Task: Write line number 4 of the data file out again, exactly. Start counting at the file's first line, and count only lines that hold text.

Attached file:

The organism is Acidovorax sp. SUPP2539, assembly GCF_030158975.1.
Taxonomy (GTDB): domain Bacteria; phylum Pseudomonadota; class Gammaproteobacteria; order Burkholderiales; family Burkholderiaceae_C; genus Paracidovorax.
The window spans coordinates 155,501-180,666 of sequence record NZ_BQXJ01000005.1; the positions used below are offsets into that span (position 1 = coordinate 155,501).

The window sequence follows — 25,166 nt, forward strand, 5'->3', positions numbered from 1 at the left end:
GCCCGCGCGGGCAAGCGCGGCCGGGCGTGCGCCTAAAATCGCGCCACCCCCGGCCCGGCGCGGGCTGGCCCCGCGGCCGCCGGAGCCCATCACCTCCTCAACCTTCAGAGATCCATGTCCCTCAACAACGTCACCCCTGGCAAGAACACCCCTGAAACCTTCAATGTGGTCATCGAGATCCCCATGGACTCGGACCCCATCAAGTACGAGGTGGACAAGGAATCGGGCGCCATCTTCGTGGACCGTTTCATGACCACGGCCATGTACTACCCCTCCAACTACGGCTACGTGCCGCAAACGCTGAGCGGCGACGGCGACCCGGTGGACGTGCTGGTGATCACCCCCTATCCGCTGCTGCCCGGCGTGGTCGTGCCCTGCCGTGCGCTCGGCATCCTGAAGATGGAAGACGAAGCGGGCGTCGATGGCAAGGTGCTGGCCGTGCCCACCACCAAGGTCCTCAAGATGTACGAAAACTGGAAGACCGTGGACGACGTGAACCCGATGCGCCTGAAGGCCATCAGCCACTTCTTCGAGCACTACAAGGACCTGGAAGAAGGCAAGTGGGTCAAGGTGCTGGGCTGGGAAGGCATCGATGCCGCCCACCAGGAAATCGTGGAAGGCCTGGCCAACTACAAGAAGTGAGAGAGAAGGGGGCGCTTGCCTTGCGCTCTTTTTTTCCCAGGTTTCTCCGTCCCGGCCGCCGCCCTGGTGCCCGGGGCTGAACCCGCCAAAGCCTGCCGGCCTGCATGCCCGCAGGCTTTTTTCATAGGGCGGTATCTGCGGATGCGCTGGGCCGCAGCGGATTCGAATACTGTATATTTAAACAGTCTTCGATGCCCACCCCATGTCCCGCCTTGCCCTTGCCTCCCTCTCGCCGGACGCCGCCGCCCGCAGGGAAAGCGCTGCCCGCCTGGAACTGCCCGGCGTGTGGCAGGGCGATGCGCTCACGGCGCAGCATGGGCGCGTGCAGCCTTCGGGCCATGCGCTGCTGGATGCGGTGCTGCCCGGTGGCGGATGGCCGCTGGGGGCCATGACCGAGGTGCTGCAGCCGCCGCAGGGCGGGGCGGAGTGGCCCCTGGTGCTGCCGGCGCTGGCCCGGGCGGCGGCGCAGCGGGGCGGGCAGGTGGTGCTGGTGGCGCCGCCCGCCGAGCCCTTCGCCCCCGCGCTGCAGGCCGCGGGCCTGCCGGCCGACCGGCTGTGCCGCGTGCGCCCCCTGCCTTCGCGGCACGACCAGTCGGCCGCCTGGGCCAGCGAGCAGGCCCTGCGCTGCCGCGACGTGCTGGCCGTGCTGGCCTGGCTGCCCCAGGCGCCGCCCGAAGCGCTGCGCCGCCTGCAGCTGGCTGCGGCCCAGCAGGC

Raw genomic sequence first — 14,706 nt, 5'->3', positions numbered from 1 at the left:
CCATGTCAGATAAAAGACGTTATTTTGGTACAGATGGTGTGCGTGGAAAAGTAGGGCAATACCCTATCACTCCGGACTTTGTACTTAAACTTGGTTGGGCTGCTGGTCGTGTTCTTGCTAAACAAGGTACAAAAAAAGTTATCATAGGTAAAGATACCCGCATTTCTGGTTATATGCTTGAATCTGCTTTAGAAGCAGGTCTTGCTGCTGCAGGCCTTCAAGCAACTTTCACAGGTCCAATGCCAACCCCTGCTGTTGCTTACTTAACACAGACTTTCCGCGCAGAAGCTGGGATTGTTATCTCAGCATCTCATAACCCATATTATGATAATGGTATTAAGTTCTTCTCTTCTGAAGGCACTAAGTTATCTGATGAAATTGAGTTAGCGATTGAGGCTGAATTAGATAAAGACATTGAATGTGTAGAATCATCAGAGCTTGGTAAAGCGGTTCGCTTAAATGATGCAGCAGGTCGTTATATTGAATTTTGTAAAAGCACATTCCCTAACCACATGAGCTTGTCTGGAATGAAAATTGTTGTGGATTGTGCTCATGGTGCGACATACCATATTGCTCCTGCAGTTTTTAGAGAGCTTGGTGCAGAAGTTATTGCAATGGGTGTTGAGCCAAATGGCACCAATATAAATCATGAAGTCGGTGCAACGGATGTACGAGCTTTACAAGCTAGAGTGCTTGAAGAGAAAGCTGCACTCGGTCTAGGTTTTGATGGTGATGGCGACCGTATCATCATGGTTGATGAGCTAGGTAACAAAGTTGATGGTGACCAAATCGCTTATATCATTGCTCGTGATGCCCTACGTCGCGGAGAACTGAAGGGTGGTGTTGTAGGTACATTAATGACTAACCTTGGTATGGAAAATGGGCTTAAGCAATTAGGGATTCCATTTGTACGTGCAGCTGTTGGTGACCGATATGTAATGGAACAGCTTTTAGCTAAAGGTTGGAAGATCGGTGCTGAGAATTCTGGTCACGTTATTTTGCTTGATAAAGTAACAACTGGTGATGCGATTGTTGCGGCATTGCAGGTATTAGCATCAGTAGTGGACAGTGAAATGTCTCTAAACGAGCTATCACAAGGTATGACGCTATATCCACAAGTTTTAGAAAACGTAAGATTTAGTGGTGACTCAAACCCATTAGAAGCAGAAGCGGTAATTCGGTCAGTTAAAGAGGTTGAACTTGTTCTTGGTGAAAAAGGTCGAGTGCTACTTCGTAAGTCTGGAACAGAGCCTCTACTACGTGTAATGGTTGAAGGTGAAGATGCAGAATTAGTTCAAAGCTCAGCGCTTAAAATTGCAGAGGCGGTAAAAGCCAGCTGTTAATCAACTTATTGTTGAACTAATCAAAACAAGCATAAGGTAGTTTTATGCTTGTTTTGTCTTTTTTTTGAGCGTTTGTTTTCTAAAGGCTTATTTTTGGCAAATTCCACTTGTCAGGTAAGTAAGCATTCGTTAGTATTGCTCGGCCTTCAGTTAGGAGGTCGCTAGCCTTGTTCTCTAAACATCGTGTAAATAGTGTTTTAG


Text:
The window sequence follows — 25,166 nt, forward strand, 5'->3', positions numbered from 1 at the left end: